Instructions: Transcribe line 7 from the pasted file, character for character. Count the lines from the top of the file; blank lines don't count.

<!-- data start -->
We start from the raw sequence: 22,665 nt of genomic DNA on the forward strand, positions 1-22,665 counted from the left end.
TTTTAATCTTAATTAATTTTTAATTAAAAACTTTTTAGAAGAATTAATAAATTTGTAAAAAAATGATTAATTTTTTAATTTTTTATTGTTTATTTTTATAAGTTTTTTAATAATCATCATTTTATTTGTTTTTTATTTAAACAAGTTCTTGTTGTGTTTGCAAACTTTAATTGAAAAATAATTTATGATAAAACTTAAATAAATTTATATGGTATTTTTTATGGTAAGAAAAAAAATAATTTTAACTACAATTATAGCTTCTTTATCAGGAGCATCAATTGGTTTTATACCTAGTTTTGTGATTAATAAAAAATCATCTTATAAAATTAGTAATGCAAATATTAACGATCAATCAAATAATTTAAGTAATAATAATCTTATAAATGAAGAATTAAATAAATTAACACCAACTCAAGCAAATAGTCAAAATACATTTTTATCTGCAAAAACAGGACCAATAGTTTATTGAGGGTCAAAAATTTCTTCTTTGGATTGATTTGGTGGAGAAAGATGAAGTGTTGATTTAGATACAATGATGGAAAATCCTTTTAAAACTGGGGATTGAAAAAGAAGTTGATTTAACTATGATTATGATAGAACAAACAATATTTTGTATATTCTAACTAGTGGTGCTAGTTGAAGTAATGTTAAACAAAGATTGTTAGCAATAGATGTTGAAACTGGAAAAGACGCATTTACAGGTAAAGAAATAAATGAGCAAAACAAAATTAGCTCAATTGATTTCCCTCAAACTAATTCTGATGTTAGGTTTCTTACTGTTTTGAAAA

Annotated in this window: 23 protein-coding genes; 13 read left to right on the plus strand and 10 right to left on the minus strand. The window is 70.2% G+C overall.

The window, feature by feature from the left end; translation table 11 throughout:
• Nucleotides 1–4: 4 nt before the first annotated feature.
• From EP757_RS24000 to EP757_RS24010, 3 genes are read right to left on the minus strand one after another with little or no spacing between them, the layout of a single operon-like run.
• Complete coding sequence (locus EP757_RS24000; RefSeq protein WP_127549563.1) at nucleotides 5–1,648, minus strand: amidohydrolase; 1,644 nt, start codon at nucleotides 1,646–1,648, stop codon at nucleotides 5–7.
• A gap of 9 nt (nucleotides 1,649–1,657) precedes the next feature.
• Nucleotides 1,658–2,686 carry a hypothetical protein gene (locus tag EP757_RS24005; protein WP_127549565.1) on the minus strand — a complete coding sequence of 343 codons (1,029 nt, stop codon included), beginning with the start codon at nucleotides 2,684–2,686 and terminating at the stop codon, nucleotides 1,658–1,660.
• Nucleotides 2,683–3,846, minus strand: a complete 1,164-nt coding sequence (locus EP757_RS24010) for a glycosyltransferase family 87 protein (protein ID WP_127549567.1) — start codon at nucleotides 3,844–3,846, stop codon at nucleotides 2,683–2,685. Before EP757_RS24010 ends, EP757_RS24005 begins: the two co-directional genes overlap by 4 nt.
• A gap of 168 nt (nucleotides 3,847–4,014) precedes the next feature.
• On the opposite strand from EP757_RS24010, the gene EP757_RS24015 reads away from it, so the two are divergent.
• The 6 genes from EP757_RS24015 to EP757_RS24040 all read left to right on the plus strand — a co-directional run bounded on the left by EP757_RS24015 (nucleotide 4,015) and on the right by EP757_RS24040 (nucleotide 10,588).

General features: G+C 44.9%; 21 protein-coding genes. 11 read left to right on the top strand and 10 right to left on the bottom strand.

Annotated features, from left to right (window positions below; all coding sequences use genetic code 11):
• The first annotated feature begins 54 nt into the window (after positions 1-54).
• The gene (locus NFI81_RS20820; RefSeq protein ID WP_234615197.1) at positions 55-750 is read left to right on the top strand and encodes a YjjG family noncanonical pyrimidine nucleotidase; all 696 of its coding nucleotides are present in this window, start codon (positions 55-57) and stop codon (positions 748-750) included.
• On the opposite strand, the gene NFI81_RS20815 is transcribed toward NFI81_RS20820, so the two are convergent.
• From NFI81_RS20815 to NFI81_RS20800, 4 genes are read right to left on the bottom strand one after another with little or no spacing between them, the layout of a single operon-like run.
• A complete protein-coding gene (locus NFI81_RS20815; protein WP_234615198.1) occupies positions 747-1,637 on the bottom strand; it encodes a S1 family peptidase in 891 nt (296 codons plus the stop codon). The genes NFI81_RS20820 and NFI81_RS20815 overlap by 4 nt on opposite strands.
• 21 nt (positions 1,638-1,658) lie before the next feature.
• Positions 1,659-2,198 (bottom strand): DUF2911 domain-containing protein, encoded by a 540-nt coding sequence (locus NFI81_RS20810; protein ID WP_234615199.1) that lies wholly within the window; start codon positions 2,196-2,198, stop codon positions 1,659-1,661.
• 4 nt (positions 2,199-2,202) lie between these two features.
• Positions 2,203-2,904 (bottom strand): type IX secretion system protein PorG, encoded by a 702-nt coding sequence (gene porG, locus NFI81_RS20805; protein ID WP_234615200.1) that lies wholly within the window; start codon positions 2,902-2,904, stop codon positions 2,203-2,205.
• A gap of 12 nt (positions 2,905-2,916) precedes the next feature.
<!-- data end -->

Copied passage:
• Complete coding sequence (locus EP757_RS24000; RefSeq protein WP_127549563.1) at nucleotides 5–1,648, minus strand: amidohydrolase; 1,644 nt, start codon at nucleotides 1,646–1,648, stop codon at nucleotides 5–7.